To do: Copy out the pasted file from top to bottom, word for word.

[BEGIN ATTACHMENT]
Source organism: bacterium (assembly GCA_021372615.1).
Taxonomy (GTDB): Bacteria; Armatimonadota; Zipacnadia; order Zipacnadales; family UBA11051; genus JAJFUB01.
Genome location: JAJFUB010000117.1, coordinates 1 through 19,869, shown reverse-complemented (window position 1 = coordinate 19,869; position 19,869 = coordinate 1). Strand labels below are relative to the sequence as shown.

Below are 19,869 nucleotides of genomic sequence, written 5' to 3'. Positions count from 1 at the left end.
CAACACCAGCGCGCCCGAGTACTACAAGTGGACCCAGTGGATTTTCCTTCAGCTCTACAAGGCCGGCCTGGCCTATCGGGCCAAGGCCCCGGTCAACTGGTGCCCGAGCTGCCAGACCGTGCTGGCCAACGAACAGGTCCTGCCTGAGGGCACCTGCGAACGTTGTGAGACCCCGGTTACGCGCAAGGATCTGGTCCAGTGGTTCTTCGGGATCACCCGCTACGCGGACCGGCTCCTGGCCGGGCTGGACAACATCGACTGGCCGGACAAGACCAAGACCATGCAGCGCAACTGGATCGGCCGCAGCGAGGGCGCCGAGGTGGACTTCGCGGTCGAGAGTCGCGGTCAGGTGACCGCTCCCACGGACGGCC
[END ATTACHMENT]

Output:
Source organism: bacterium (assembly GCA_021372615.1).
Taxonomy (GTDB): Bacteria; Armatimonadota; Zipacnadia; order Zipacnadales; family UBA11051; genus JAJFUB01.
Genome location: JAJFUB010000117.1, coordinates 1 through 19,869, shown reverse-complemented (window position 1 = coordinate 19,869; position 19,869 = coordinate 1). Strand labels below are relative to the sequence as shown.

Below are 19,869 nucleotides of genomic sequence, written 5' to 3'. Positions count from 1 at the left end.
CAACACCAGCGCGCCCGAGTACTACAAGTGGACCCAGTGGATTTTCCTTCAGCTCTACAAGGCCGGCCTGGCCTATCGGGCCAAGGCCCCGGTCAACTGGTGCCCGAGCTGCCAGACCGTGCTGGCCAACGAACAGGTCCTGCCTGAGGGCACCTGCGAACGTTGTGAGACCCCGGTTACGCGCAAGGATCTGGTCCAGTGGTTCTTCGGGATCACCCGCTACGCGGACCGGCTCCTGGCCGGGCTGGACAACATCGACTGGCCGGACAAGACCAAGACCATGCAGCGCAACTGGATCGGCCGCAGCGAGGGCGCCGAGGTGGACTTCGCGGTCGAGAGTCGCGGTCAGGTGACCGCTCCCACGGACGGCC